To your left is another footpath (the one wrongly identified on Google earth as Low Lonning). Ignore that and carry on. The path levels off and during a break in the hedges you will catch glimpses of the Wastwater screes - steep, plunging rock faces that dip into Wastwater.
The views to Wasdale and the Wastwater Screes
The lonning contines and rather disconcertingly, you will walk past a house and farm buildings. Don't worry! You're on a public path. Eventually the lonning dips down and you finish up at the main Wasdale Road.
The lonning towards the Wasdale Road end
Like most lonnings, this one is about half a mile long. Once on the Wasdale Road turn left and head back to Gosforth. The second path on your right will be Guards Lonning (one of the few lonnings actually signposted). This is one of our longest (probably about two miles) but is an 'industrial' lonning these days used for forest traffic. It is to be frank, one of the dullest lonnings apart from its astonishing views across to Wasdale. But don't let me stop you walking down it! You'll return to Gosforth via the hamlet of Wellington. The road is surprisingly wide because it was once going to be a road across the fells. Initial work included the widening of this road but the plans were eventually dropped.

I hope you enjoy Low Lonning and that it will encourage you to explore other lonnings. Apart from my Google map, you will find more lonnings detailed in our book, The Lonnings of Cumbria available from Amazon. And I'm always glad to hear about other lonnings that you know about. Email me on alanjcleaver@gmail.com.

A gate on which to rest a while!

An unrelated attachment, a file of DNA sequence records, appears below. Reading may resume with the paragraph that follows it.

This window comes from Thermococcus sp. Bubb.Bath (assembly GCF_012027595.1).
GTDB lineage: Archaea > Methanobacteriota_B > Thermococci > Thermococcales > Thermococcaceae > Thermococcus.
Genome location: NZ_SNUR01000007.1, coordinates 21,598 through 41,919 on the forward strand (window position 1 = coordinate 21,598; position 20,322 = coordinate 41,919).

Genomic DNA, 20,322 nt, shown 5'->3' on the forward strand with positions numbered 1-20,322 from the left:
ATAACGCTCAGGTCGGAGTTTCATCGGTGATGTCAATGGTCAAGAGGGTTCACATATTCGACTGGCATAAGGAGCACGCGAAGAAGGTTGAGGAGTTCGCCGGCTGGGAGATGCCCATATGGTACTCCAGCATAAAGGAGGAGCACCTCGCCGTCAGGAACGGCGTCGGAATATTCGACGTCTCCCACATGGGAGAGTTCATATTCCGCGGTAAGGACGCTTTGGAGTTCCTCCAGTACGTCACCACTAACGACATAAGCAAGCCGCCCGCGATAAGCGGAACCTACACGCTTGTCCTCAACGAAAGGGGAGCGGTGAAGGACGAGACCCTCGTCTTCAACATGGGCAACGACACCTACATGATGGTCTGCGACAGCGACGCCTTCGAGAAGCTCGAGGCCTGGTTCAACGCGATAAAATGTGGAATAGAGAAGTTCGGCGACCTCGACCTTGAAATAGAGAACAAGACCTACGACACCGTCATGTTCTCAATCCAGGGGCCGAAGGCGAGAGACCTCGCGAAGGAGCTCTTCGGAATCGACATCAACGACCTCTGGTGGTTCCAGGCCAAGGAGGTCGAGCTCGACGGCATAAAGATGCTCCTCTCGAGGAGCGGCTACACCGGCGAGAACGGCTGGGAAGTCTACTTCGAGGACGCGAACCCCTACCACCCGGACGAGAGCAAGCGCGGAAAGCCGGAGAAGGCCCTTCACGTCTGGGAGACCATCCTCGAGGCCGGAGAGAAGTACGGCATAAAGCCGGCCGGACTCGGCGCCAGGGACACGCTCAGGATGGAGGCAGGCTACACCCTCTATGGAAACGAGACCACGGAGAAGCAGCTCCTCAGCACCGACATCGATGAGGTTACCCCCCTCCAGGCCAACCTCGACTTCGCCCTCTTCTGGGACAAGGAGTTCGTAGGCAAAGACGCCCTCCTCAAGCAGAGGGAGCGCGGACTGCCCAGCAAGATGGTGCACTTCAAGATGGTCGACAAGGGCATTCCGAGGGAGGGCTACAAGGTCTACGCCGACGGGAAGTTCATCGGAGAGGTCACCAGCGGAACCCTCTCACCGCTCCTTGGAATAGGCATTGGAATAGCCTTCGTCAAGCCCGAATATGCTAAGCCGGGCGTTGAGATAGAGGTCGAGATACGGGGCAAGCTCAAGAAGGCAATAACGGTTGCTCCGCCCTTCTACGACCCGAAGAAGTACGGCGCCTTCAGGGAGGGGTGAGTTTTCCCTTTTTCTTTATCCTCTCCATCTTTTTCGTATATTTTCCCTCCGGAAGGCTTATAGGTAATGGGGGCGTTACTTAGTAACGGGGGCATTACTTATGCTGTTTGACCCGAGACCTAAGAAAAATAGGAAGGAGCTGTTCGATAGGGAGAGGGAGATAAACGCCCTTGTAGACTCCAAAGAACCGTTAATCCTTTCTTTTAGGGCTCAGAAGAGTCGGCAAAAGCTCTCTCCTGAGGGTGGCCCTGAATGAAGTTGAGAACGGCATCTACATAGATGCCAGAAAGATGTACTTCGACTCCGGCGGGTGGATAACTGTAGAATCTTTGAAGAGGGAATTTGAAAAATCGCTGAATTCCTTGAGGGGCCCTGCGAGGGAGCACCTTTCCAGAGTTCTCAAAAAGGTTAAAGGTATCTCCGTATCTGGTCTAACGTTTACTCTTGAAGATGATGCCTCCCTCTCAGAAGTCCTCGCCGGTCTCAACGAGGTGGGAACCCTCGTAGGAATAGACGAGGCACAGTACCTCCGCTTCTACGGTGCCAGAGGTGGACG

Wednesday, 9 March 2016

Writing paper guidelines

ONE of those mild frustrations for those who still hand-write letters is buying a writing pad and then finding there is no guideline sheet included. It's hard enough trying to keep handwriting neat without also having to worry that you are writing in straight lines and leaving the correct leading (spacing) between lines. But when I bought some of Basildon Bond's delightful Three Candlesticks writing paper I assumed that they would, of course, have pdfs of the guidelines on their website for just such an emergency. The pad I bought from the sorry looking display at WHSmith was wrapped in plastic and it was only when I got home that I found the guidelines had been left out. A search of their website revealed no one in the organisation had yet had the bright idea of putting pdfs of guidelines up on the web for their customers so instead I had to spend a few minutes with QuarkXpress to create them. I dropped a line to Basildon Bond with my pdf suggestion. So far they've not taken it up. They did send me a complimentary pack (with guidelines) which was nice of them but the covering note explained that they were no longer including guidelines in their writing pads. I was gobsmacked. Why not? Did they think

  1. Everyone could now write in perfect straight lines
  2. They could save money by not including the guidelines
  3. No one handwrites letters any more so why bother
So for those equally frustrated handwriting lovers, I've attached the pdfs here. Enjoy.